The three pillars of retail Master Data Management
We have already explored “What is Master Data Management”, if you haven’t read that article we suggest you do so first as we will be applying some of that theory in a retail setting here. In retail, a Master Data Management strategy is grounded on three critical data sets: Product, Customer and Supplier. In this article we will explore what each data set contains, why they’re important and, finally, the benefits of good MDM when applied in a real-world retail environment.
As we explored in our first article any data set can be split into three broad categories:
- Master data: Creating the ‘Golden Record’. Tying together the unique identifiers that relate to the object in question. In retail this might be a product SKU code, or item barcode.
- Reference data: The associated attributes that describe the object in question, such as supplier name, product dimensions, VAT rate, etc.
- Transactional data: The data that relates to the business-critical activities associated with the Golden Record. In retail this might be price adjustments, promotional activity, margin integrity.
In the retail environment, the product data is the nucleus around which all other data sources are formed. Creating a master (or golden) record for your product data will save time and money in a real and practical way, as we will explore later.
Customer data is often talked about as CRM, Customer Relationship Management. In this data set you will find all customers’ personal information, contact details and transaction history. Advanced CRM will use this to predict specific customer habits and customise promotions. Nectar is a great example of this. Other retailers, with less advanced systems, might use CRM to segment their customers based on loyalty or spend. Either way, the advantages to the retailer are clear; greater customer loyalty, higher value of spend, increased frequency of spend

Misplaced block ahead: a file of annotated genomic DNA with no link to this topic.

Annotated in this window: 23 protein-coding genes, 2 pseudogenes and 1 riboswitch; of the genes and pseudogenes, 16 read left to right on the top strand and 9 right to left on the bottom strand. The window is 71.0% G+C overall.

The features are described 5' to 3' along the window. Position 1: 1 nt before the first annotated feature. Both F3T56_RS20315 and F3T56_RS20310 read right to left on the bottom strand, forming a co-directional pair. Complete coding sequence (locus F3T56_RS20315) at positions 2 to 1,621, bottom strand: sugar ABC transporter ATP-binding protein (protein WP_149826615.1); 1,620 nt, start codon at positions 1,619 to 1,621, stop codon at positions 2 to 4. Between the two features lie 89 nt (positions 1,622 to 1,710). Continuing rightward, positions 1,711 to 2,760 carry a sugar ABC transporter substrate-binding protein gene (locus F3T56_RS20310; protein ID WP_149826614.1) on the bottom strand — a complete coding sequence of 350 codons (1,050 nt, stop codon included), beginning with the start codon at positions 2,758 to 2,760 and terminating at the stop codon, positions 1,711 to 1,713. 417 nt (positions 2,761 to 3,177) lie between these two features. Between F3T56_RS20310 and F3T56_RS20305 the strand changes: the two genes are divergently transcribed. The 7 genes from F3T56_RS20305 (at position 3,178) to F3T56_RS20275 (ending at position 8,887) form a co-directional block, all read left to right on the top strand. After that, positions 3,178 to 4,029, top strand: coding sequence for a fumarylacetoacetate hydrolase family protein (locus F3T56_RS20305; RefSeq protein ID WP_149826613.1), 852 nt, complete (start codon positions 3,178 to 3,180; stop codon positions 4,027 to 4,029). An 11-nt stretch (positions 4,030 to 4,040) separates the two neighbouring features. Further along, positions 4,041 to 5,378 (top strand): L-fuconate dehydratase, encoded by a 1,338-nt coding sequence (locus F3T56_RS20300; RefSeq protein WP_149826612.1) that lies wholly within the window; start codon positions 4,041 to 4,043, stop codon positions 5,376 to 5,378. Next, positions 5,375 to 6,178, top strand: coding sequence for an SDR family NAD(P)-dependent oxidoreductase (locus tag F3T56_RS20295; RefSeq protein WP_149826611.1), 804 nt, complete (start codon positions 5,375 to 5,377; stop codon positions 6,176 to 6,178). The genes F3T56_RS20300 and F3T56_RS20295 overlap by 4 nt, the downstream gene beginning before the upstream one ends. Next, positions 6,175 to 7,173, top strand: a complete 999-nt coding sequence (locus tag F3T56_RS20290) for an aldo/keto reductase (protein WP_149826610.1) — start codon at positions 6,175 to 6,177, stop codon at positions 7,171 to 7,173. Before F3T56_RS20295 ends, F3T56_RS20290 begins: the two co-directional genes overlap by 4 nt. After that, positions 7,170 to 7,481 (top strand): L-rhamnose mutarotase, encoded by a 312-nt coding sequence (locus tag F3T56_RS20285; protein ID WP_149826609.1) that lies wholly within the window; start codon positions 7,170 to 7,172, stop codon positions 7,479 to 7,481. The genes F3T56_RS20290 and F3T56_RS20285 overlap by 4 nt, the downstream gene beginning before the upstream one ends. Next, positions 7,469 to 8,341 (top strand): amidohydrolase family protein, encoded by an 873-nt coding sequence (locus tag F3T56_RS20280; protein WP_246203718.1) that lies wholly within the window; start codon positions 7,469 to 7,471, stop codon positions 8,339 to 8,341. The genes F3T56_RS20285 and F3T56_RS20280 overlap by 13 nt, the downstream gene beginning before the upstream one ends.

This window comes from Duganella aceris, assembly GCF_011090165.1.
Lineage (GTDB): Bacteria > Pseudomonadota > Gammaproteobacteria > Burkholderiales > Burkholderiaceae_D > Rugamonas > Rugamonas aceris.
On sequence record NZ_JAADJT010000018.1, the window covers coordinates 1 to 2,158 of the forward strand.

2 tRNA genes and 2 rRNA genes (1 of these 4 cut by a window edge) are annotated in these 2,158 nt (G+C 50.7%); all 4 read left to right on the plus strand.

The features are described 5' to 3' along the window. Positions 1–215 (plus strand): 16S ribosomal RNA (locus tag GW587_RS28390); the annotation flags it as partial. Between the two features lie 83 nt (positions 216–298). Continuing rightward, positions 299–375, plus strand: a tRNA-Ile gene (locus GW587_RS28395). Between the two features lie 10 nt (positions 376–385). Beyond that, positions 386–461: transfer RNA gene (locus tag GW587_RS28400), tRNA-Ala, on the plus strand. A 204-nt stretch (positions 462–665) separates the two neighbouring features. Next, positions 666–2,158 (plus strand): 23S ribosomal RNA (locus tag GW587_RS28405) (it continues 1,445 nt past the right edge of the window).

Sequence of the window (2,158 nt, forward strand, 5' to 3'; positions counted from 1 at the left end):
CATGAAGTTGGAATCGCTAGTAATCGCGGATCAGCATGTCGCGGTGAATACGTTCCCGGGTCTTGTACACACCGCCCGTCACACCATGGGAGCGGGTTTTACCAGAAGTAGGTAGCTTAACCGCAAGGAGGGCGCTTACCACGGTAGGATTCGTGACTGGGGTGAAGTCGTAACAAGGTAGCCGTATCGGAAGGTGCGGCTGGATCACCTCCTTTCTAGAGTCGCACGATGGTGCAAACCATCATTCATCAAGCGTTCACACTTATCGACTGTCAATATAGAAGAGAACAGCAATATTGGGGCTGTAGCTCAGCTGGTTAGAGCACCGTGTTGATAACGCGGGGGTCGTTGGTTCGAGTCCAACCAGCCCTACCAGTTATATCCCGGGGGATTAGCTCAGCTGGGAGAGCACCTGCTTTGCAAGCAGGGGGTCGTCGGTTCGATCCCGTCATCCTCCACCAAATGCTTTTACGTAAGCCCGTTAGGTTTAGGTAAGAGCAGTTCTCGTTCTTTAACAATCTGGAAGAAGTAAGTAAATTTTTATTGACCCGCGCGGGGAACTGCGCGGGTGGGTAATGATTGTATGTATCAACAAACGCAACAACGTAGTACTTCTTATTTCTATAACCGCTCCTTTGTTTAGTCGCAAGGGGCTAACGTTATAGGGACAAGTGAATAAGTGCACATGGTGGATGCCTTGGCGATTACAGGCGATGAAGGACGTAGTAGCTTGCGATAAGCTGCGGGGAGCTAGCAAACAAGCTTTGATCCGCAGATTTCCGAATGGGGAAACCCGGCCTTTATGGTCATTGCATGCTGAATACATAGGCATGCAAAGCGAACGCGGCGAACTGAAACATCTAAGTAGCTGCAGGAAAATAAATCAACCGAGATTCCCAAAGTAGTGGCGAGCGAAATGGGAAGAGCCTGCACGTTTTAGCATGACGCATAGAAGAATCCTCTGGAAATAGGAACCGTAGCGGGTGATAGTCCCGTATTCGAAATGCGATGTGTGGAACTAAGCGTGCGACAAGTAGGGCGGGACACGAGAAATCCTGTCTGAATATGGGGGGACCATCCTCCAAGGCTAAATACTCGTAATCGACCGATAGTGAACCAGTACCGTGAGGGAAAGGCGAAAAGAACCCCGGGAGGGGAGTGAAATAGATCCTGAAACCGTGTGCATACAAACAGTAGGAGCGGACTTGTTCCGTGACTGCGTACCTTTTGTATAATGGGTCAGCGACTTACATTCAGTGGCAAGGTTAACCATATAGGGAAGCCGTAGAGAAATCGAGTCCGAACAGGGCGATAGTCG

Having good supplier data builds trust. Supplier-retailer relationships built on trust are less transactional and more collaborative meaning both parties are better placed to succeed. The basis of this trust is the golden record for products being supplied and sold. Shared visibility of trusted data sets, with the proper governance, enables smooth and accurate invoice reconciliation, leaner stock management and margin protection on both sides.
But why is all this so important to a retailer? What is wrong with how it has always been done? Experian reports that 69% of organisations agree that inaccurate data itself undermines their ability to provide an excellent customer experience. GS1 values the data opportunity at around £21bn in the grocery sector alone. They go on to suggest that suppliers who adopt MDM practices stand to increase their sales by up to 3%, whilst simultaneously decreasing their cost of sales by 5%. With numbers like this it is easy to see why retailers who adopt MDM as the foundation of their business are better placed to succeed compared to those who don’t.
This article is part of a series aimed at demystifying the sometimes-complex world of Master Data Management. At rascal we work hard to avoid jargon and make our approach as clear as possible. To discuss how we do this, or to suggest a topic you think needs clearing-up, please get in touch.